Bush's Prolife Strategy Questioned

White House chief of staff says abortion isn't on list of public policy priorities
Groups intent on ending abortion have mixed views on the Bush administration's record. While some praise the new president's approach as realistic and methodical, others lament what they see as a failure to take a strong moral stand.

Some critics say they have been demoralized by signs that the administration is not serious. First Lady Laura Bush said on NBC's Today in January that she did not think Roe v. Wade should be overturned. In April, USA Today quoted White House Chief of Staff Andrew Card as saying that President Bush doesn't feel "that he'll be able to eliminate abortions," and that while abortion was "a high moral priority for the president," it was not among his public policy priorities.

"What could be a greater priority than stopping the legal slaughter of more than 4,000 of our preborn American children each day?" asks Patrick Delaney, director of public policy for the American Life League in Stafford, Virginia.

The USA Today article also prompted a response from Family Research Council President Ken Connor, who questioned Card's view of presidential leadership. "Leadership is not jumping in front of a parade or waiting for a comfortable political climate before pressing for change," Connor said in a statement. "President Bush's election was a mandate for a new era of leadership, driven not by polls but by example and conviction."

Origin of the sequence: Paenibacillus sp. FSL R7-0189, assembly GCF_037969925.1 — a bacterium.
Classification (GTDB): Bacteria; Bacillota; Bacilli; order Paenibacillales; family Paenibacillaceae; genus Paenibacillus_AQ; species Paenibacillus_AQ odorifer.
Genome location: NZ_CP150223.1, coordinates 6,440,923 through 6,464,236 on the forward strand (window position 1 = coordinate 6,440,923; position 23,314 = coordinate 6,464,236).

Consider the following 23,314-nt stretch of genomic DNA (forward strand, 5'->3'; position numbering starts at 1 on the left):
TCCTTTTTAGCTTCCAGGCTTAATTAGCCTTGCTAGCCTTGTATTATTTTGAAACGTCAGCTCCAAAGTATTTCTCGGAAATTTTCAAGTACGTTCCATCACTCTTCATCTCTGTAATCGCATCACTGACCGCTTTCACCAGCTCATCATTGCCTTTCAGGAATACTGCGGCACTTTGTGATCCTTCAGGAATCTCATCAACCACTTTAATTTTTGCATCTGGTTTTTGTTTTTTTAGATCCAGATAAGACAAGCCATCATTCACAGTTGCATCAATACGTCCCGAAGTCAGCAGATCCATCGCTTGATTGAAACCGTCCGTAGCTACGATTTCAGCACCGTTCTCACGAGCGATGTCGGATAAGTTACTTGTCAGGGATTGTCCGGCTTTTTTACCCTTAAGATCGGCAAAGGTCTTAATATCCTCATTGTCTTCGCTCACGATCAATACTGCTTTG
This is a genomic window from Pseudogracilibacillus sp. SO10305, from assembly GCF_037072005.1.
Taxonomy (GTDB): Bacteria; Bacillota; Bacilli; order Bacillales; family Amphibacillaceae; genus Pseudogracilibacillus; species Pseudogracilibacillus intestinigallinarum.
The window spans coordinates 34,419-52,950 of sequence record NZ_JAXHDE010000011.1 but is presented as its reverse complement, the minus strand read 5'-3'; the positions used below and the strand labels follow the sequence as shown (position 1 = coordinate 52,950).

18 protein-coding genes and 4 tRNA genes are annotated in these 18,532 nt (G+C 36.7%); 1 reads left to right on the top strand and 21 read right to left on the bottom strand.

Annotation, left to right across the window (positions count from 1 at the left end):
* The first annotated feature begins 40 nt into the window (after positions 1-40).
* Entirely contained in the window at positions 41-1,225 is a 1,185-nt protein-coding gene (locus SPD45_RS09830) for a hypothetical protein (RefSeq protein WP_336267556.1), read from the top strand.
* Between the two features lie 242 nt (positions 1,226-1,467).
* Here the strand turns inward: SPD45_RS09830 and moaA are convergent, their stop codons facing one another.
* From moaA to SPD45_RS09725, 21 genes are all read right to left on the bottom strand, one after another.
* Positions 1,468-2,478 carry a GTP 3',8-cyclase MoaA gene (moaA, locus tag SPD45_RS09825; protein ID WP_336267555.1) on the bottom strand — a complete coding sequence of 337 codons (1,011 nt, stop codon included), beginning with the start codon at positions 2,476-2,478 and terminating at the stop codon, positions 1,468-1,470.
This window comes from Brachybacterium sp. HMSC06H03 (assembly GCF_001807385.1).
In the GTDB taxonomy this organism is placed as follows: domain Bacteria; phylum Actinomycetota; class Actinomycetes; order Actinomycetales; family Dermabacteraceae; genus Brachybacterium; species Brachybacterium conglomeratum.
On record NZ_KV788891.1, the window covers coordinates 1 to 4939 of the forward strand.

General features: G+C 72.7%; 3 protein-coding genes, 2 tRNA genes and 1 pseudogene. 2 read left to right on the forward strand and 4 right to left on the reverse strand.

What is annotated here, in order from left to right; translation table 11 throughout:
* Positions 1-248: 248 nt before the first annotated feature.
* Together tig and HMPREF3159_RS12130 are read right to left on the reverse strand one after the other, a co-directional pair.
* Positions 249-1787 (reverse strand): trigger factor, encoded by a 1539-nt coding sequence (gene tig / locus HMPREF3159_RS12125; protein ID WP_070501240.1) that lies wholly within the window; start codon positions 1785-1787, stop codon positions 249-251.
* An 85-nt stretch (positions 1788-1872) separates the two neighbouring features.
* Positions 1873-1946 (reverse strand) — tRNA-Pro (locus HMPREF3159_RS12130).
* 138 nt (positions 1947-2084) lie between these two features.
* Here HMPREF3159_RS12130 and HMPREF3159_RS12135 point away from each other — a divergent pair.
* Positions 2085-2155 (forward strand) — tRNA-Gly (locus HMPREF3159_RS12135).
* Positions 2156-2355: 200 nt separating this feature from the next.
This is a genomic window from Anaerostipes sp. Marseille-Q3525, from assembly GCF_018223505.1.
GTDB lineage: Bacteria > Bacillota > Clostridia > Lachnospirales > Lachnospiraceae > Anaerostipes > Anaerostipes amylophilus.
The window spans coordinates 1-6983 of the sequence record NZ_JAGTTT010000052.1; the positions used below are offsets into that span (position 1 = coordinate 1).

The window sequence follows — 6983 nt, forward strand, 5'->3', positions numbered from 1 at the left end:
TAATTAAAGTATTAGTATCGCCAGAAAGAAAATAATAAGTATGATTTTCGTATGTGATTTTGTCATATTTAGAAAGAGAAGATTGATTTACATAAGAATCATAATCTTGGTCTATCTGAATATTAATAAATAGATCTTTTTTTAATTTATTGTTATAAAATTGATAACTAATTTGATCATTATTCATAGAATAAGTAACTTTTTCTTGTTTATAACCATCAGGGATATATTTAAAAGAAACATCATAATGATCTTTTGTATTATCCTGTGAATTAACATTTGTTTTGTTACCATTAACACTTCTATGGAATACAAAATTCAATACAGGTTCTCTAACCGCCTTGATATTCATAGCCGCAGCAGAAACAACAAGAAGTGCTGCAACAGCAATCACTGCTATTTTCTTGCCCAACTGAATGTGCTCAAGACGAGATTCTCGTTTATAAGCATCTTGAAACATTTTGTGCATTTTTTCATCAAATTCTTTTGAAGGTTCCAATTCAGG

Several prolife advocates say they wanted Bush to act swiftly and rescind the Clinton administration's authorization of taxpayer-funded human embryo research. The National Institutes of Health has published guidelines authorizing government-funded researchers to use stem cells extracted from already destroyed human embryos—something prolifers say violates federal law.

"There's been a real ...

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Bush's Prolife Strategy Questioned
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June 11, 2001

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